Silent spring, again

Speaking up to protect the voices of the wilderness.

Amy Domini | July 2008 issue

Silence can be a source of healing, a refuge from the stress of modern life, a pathway to enlightenment. Or it can have a more sinister meaning. In 1962, Rachel Carson, an accomplished biologist and popular writer, published a book that would change our attitudes toward our planet. Silent Spring began on a deceptively peaceful note, in a chapter called “A Fable for Tomorrow.” “There was once a town in the heart of America,” Carson wrote, “where all life seemed to live in harmony with its surroundings.
The town lay in the midst of a checkerboard of prosperous farms. … In autumn, oak and maple and birch set up a blaze of colour that flamed and flickered across a backdrop of pines. Then foxes barked in the hills and deer silently crossed the fields, half hidden in the mists of the fall mornings.”
But something went wrong in this idyllic town: “There was a strange stillness. The birds, for example—where had they gone? Many people spoke of them, puzzled and disturbed. The feeding stations in the backyards were deserted. The few birds seen anywhere were moribund; they trembled violently and could not fly. It was a spring without voices. On the mornings that had once throbbed with the dawn choruses of robins, catbirds, doves, jays, wrens and scores of other bird voices there was now no sound; only silence lay over the fields and woods and marsh.”
Millions of Americans responded to this ominous vision, making Silent Spring not only a massive bestseller but one of the most influential books in the country’s history. Silent Spring provided the impetus for a ban on DDT—a popular pesticide that concentrated in the food chain, wreaking havoc on birds and other wildlife—and inspired a powerful environmental movement, with landmarks that include the founding of the Environmental Defense Fund in 1967 and the first Earth Day in 1970.
Social investors have been an important part of this movement. Outrage over the Exxon Valdez oil spill of 1989 led to the creation of the CERES Principles on environmental practises, and shareholders soon filed resolutions calling on major corporations to adhere to them. A combined effort by shareholder activists and indigenous people persuaded government officials in Québec, Canada, to halt a massive hydroelectric project in 1994. And today, investors are encouraging corporations to cut their greenhouse gas emissions, protect fragile habitats and buy lumber and paper grown in sustainably managed forests. Recently, investors including my own firm helped convince JPMorgan Chase—a $1.1 trillion bank with operations in more than 50 countries—to adopt a comprehensive environmental policy.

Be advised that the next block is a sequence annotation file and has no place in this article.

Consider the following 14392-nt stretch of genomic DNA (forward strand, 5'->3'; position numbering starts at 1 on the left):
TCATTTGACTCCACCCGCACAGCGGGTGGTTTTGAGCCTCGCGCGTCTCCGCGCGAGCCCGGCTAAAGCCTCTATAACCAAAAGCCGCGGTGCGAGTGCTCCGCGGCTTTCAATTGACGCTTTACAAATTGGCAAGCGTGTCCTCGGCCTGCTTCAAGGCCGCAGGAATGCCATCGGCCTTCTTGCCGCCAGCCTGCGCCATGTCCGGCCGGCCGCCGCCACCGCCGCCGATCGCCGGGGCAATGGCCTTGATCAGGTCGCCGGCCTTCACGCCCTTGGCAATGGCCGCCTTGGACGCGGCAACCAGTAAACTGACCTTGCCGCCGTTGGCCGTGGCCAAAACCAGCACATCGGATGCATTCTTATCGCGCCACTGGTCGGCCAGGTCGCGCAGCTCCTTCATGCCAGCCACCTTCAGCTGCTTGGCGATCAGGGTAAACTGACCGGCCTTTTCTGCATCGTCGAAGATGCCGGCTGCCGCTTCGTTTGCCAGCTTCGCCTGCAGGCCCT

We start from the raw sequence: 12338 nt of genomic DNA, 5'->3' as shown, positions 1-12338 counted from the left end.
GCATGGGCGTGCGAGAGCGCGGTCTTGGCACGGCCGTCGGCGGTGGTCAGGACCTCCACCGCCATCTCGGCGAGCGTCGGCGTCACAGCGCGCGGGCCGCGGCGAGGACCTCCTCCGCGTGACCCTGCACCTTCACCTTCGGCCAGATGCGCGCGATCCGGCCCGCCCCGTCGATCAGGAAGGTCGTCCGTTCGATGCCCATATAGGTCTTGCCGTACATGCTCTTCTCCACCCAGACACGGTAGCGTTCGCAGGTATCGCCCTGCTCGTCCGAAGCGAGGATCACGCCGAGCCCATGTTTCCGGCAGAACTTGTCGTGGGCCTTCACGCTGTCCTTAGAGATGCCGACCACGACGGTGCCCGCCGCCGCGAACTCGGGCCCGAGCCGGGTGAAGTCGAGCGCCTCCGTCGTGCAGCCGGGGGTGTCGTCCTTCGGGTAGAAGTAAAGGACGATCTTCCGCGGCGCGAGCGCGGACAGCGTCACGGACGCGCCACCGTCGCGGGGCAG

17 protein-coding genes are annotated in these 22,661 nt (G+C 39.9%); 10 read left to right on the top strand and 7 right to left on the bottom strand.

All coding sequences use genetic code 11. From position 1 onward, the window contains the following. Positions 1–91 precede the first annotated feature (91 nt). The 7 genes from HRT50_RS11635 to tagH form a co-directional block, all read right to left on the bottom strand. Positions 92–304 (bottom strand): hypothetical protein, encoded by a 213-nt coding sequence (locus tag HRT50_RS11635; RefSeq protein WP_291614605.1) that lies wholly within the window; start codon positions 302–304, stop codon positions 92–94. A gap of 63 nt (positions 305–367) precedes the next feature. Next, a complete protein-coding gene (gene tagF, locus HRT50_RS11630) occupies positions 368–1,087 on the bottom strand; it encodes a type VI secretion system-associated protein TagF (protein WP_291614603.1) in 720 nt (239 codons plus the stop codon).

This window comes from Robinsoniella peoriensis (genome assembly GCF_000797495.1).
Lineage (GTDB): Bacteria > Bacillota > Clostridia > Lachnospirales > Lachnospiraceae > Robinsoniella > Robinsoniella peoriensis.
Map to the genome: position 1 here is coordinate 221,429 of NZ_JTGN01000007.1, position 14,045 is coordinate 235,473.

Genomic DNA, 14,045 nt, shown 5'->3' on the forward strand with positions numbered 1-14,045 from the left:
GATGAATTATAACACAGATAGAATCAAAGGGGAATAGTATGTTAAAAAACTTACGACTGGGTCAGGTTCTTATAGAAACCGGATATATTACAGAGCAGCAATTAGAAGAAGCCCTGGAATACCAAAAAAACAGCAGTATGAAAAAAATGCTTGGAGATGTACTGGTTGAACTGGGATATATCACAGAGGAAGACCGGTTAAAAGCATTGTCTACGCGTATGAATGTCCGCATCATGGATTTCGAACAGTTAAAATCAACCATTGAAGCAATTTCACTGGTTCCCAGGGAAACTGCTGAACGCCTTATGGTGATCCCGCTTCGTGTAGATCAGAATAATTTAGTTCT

Yet much work remains to be done. In a chilling reminder that a “silent spring” isn’t an outdated threat, biologist Bridget Stutchbury, author of Silence of the Songbirds, recently wrote in The New York Times that our hunger for out-of-season fruits and vegetables may be killing songbirds in Latin America.
In an effort to meet the demand from North America and Europe for a culinary “endless summer,” farmers in countries like Guatemala, Honduras and Ecuador are spraying their crops “heavily and repeatedly with a chemical cocktail of dangerous pesticides,” as Stutchbury wrote. “Migratory songbirds like bobolinks, barn swallows and Eastern kingbirds are suffering mysterious population declines,” she continued, “and pesticides may well be to blame.”
What can we do as consumers, as citizens and as investors? Stutchbury urges us to buy organic coffee and organic bananas, and avoid Latin American crops such as melons, green beans, tomatoes, bell peppers and strawberries, which are rarely organically grown. We can ask our government representatives to ensure that labels like “organic” are strict and meaningful. Or, as we cut into our out-of-season tomatoes, peppers and melons, we can thank the hundreds of songbirds who were permanently silenced to bring that produce to our table. It’s our choice.
Amy Domini is the founder and CEO of
Domini Social Investments, and author of several books on ethical investing.


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